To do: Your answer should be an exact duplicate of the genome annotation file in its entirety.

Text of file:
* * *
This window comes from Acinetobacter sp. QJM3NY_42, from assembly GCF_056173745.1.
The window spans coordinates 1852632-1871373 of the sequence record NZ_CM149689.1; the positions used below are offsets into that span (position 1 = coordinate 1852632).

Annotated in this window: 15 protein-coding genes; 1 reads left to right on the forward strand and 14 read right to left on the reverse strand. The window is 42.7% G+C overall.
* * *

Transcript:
This window comes from Acinetobacter sp. QJM3NY_42, from assembly GCF_056173745.1.
The window spans coordinates 1852632-1871373 of the sequence record NZ_CM149689.1; the positions used below are offsets into that span (position 1 = coordinate 1852632).

Annotated in this window: 15 protein-coding genes; 1 reads left to right on the forward strand and 14 read right to left on the reverse strand. The window is 42.7% G+C overall.